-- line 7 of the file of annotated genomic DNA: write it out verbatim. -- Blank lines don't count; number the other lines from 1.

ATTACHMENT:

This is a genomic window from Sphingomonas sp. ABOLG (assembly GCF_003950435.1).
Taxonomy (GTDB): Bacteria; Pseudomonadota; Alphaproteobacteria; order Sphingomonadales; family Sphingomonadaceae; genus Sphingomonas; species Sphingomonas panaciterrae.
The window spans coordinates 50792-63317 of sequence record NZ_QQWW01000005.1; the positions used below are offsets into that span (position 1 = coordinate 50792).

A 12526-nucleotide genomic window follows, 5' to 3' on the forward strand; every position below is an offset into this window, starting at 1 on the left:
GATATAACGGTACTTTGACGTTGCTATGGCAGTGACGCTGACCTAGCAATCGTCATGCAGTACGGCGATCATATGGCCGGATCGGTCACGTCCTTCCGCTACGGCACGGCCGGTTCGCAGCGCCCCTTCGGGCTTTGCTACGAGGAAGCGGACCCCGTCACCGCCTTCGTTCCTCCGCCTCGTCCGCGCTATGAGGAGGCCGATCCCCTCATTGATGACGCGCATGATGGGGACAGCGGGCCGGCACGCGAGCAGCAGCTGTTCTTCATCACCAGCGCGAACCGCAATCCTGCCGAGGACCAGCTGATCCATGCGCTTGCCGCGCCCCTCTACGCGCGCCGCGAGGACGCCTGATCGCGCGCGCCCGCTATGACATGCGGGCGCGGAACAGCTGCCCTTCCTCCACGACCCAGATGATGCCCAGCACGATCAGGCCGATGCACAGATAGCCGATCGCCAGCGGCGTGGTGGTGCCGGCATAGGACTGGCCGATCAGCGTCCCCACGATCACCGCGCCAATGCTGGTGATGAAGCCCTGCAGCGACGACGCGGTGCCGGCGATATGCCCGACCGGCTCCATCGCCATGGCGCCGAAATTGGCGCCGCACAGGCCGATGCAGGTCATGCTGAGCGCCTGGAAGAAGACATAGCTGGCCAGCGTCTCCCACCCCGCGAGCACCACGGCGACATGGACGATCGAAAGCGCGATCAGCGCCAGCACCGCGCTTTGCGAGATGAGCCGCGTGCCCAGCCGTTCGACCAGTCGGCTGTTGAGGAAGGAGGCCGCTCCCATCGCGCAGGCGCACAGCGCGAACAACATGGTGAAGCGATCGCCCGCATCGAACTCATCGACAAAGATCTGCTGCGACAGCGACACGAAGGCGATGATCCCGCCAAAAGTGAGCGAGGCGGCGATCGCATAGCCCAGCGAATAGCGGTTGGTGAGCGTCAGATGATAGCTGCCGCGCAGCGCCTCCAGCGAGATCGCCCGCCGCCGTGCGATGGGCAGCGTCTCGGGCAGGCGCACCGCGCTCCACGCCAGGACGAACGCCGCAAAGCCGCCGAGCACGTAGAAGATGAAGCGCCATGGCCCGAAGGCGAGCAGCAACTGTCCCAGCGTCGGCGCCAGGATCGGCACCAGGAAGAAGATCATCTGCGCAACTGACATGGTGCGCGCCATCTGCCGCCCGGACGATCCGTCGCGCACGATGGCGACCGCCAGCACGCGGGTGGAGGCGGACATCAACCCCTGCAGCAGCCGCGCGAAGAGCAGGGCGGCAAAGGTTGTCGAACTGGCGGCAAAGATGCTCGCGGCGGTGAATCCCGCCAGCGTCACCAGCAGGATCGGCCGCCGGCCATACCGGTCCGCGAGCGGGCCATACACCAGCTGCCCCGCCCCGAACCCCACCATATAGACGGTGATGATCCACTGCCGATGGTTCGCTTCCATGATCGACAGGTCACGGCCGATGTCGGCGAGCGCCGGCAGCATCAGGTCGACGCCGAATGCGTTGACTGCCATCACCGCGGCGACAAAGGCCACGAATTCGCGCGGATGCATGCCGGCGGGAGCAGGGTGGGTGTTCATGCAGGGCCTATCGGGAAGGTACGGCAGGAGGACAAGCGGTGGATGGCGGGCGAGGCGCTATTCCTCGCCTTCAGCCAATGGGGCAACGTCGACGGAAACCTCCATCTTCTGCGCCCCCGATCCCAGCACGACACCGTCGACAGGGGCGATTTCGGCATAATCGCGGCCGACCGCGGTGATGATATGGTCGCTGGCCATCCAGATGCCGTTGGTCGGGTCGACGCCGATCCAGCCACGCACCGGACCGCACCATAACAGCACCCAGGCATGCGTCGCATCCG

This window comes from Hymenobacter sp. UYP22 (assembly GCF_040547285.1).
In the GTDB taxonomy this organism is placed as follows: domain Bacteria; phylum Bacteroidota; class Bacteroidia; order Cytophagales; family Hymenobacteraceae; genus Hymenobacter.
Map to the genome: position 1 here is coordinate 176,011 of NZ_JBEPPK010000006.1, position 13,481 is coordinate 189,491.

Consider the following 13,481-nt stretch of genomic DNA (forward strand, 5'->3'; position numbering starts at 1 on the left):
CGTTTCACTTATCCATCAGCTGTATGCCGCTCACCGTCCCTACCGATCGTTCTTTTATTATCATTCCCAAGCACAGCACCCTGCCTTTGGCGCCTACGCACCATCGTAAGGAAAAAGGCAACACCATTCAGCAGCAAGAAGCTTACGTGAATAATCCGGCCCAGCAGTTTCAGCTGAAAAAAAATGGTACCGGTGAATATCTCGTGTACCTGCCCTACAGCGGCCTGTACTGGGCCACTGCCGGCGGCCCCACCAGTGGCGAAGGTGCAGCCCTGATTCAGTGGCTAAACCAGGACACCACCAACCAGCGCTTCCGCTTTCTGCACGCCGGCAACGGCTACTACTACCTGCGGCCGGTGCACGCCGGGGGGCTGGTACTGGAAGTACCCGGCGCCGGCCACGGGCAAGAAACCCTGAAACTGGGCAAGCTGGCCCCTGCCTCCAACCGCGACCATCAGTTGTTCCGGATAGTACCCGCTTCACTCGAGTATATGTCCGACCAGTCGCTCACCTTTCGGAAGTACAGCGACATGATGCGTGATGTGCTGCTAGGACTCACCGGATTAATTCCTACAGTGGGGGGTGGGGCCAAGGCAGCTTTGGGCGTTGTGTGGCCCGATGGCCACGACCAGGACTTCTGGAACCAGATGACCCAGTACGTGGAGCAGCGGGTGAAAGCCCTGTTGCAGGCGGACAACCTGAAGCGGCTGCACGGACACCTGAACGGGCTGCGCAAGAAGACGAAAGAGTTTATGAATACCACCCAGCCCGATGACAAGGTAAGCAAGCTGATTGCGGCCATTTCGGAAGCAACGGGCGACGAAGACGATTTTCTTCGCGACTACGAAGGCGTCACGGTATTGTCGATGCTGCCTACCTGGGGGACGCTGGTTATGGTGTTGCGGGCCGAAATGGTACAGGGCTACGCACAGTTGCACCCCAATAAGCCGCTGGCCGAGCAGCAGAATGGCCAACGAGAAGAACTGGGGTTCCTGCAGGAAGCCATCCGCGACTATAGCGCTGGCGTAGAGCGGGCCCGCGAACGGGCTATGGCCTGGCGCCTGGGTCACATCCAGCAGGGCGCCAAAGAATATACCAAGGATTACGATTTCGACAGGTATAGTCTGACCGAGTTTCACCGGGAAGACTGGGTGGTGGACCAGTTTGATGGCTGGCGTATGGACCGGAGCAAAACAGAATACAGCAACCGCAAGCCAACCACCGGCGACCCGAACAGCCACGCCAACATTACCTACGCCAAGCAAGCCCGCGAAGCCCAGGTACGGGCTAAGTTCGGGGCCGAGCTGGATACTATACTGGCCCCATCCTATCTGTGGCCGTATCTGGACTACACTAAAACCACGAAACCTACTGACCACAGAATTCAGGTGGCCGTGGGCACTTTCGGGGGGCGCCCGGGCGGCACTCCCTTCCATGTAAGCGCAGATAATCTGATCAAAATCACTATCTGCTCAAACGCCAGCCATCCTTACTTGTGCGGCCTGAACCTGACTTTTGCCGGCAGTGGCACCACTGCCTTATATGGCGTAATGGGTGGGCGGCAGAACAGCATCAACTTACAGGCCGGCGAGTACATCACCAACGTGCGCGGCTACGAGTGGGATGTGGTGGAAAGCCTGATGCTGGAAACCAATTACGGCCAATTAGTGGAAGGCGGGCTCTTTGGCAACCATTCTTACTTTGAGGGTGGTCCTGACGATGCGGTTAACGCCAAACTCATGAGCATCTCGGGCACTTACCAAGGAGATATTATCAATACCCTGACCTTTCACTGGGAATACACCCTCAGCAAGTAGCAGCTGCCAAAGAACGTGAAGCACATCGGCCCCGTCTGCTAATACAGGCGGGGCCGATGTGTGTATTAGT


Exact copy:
In the GTDB taxonomy this organism is placed as follows: domain Bacteria; phylum Bacteroidota; class Bacteroidia; order Cytophagales; family Hymenobacteraceae; genus Hymenobacter.